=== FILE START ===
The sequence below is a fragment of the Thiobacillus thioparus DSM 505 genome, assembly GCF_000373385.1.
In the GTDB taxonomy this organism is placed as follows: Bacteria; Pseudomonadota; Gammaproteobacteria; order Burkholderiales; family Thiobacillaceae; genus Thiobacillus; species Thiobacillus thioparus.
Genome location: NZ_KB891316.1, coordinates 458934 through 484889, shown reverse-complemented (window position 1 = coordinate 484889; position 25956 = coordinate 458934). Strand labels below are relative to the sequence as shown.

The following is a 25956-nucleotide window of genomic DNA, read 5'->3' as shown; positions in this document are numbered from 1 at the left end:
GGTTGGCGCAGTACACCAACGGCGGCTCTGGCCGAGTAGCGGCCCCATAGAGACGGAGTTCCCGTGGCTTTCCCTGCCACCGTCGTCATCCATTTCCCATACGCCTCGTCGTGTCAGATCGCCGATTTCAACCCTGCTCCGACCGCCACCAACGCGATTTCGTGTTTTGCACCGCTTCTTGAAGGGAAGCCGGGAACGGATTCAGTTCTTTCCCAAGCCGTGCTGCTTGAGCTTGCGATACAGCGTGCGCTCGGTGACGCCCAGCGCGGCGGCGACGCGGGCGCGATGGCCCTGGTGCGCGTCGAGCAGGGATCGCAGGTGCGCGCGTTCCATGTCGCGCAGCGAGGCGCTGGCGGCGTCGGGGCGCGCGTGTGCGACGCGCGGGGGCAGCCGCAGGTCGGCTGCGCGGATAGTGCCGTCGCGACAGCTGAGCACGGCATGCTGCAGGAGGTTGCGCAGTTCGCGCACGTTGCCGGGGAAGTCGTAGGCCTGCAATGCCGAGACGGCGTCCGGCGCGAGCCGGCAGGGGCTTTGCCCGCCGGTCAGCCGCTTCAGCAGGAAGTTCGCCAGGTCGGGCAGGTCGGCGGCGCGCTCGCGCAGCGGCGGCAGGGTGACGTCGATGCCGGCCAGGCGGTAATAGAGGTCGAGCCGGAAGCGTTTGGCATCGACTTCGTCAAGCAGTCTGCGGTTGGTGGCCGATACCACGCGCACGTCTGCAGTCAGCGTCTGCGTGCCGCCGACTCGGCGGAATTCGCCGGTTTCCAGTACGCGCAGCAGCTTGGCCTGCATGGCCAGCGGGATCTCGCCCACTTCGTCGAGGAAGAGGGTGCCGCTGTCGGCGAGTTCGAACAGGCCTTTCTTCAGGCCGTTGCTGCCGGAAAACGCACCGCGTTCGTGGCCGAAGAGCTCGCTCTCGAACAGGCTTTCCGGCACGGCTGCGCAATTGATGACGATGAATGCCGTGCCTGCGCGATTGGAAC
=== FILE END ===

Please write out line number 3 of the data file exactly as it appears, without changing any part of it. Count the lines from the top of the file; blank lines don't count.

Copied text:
Genome location: NZ_KB891316.1, coordinates 458934 through 484889, shown reverse-complemented (window position 1 = coordinate 484889; position 25956 = coordinate 458934). Strand labels below are relative to the sequence as shown.